The stylish, comfortable Spur Gastropub is the unexpected home to some of Seattle’s most exciting food made by two ambitious up-and-comers, Co-Chefs Brian McCracken and Dana Tough. We’ve heard them affectionately called “those two crazy kids” because they’re two of the few in Seattle incorporating the newest cooking techniques into their menu. But they’re doing so in an effortless manner—one that will make a believer of some of the skeptics out there, we think. Like almost everyone else in town, they draw inspiration from their local farmers, but they take that inspiration in a playful direction. A mound of fresh pasta with local mushrooms and herbs is topped with a duck egg cooked sous vide and flavorful parmesan foam. The soft and dense egg becomes a highlight of the dish, instead of simply a sauce. Beef carpaccio comes topped with encapsulated, deep-fried balls of béarnaise sauce. Wrap the carpaccio around the ball and pop it in your mouth for a warm, luscious, amusing bite.

The Dishes that Clinched It:
- Beef Carpaccio, Tarragon, Mustard Leaf, and Fried Bearnaise
- House-Made Tagliatelle with Oyster Mushrooms and Pine Nuts, Sous Vide Duck Egg, and Parmigiano Foam

CHEF: Colin Patterson, Sutra

To call Colin Patterson’s food vegetarian just doesn’t do it justice. To begin with, this bright-eyed chef brings a whole body approach to his culinary philosophy that’s rooted in his study and practice of yoga. And his communal-tables-only restaurant quite literally brings the community together to share his four course prix fixe menu. On the outside, Colin’s dishes are beautifully presented, wildly eclectic (picking up influences from Japan to India), and utterly scrumptious; on the inside, the chef selects and pairs ingredients to “work with the body” and promote health from the inside out. And this yogi/chef is crafty, too. His forbidden black rice roll was at once crisp and chewy, earthy and smoky, filling and light; his “pasta” of celeriac ravioli was made from thinly sliced celery root pressed and baked until al dente and stuffed with a house-made cashew nut “cheese.” It’s not often that vegetarian, much less vegan (which many of his dishes are), food reaches such heights.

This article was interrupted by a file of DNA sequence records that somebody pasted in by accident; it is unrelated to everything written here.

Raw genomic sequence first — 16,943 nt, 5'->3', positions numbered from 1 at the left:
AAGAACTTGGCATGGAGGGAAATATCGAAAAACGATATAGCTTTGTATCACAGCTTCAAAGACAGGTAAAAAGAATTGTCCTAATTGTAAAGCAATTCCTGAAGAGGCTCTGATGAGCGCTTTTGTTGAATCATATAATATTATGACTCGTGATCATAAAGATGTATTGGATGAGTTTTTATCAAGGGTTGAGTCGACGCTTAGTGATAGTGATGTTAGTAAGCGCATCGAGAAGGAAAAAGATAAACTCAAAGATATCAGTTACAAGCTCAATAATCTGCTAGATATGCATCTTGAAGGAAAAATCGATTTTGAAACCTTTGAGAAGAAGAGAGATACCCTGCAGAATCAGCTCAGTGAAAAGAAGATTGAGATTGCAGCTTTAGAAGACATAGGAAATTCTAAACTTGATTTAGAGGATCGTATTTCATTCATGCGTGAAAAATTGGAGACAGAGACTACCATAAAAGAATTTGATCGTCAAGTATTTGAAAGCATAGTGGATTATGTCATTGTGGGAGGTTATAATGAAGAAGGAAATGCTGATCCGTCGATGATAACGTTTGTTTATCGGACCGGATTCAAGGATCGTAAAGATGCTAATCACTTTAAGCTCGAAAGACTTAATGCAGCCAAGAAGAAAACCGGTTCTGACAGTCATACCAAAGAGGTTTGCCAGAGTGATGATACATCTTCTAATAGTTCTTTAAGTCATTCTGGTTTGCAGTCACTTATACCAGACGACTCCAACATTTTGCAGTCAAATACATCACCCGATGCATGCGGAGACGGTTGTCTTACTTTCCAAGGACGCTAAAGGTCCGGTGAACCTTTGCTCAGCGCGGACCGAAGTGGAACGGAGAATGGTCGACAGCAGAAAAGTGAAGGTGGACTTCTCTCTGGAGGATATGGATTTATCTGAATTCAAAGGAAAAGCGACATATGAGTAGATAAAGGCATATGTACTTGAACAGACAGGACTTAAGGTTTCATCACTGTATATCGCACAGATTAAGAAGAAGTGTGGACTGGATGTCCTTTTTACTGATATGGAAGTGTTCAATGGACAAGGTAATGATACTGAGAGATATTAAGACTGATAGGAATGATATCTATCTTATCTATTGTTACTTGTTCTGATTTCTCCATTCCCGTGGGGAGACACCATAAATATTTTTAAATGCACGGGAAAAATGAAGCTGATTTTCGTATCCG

The Dishes that Clinched It:
- Forbidden Black Rice and Yellow Beet Rolls with Grilled Eggplant Mousse and Kaiware Sprouts
- Celeriac Ravioli Stuffed with Chanterelle Mushrooms and Cashew Cheese and Truffle Oil

CHEF: Jason Wilson, Crush
Jason is serving some of the most elegant, refined food in Seattle. His restaurant, Crush, is what he calls “a from-scratch” restaurant, a phrase that refers not only to the bread, butter, and pasta they make in-house, but to the build-out and design done by him and his wife. Jason has meticulously crafted each element, and makes for a proud, gregarious host. While Crush operates at the highest level, with modern flavors and techniques and the best ingredients from around the world, it simultaneously manages to be a welcoming, friendly space. Beyond his delicate dishes (tendrils of tagliatelle wrapped around tangerine segments and butter-poached lobster was one standout), Jason is an active member of the community who speaks warmly about his fellow Seattle chefs—and reads their blogs! Ambitious by nature, Jason still runs a catering outlet with his wife, and says that in five years he aims to be the Seattle restaurant to check out. 

The Dishes that Clinched It:
- Indian Summer Tomato Salad: Heirloom Tomatoes, Fresh Ricotta, Berkshire Prosciutto Chip, Nicoise Olive Powder, Basil, and Arugula
- White Truffle Tagliatelle with Butter Poached Lobster Tail, Garden Sorrel, Lobster Coral, and Tangerines

HOTEL CHEF: Adam Stevenson, Earth & Ocean at W Seattle
Adam is a talented chef whose multi-faceted ventures have kept Earth & Ocean at the forefront of Seattle food, and made the W one of the best food hotels in the city. His passion is European, Old World, old-style cooking using classic techniques: think salamis, crepenettes, and more. He focuses on the fundamentals with stocks and broths, what he calls "the backbone ingredients," and builds on them to create dishes that range from rustic to excitingly creative. One tangible—and impressive—contribution to the restaurant and the hotel is his charcuterie work. Adam has anywhere from six to nine varieties of cured meats, patés, sausages, rillettes, and smoked items going at any given time. His various menus in the hotel each have a charcuterie plate on them, from room service to the bar to the restaurant. This penchant for artisan craftsmanship lends itself well to the rest of his menu too by way of house-made bacon, galantines, and terrines.